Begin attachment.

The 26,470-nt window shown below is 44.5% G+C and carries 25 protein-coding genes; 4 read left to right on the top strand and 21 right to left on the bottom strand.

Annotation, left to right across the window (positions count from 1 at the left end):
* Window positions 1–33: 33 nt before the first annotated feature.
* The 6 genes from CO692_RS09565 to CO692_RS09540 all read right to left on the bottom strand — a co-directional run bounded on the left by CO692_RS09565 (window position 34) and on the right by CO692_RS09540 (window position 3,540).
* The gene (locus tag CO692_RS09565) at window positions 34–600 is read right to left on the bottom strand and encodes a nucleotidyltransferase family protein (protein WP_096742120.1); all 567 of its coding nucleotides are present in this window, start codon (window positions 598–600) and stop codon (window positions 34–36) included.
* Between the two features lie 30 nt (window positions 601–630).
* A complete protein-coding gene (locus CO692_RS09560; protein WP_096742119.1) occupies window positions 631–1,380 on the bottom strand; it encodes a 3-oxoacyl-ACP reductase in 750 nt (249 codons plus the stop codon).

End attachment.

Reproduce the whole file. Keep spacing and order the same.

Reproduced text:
The 26,470-nt window shown below is 44.5% G+C and carries 25 protein-coding genes; 4 read left to right on the top strand and 21 right to left on the bottom strand.

Annotation, left to right across the window (positions count from 1 at the left end):
* Window positions 1–33: 33 nt before the first annotated feature.
* The 6 genes from CO692_RS09565 to CO692_RS09540 all read right to left on the bottom strand — a co-directional run bounded on the left by CO692_RS09565 (window position 34) and on the right by CO692_RS09540 (window position 3,540).
* The gene (locus tag CO692_RS09565) at window positions 34–600 is read right to left on the bottom strand and encodes a nucleotidyltransferase family protein (protein WP_096742120.1); all 567 of its coding nucleotides are present in this window, start codon (window positions 598–600) and stop codon (window positions 34–36) included.
* Between the two features lie 30 nt (window positions 601–630).
* A complete protein-coding gene (locus CO692_RS09560; protein WP_096742119.1) occupies window positions 631–1,380 on the bottom strand; it encodes a 3-oxoacyl-ACP reductase in 750 nt (249 codons plus the stop codon).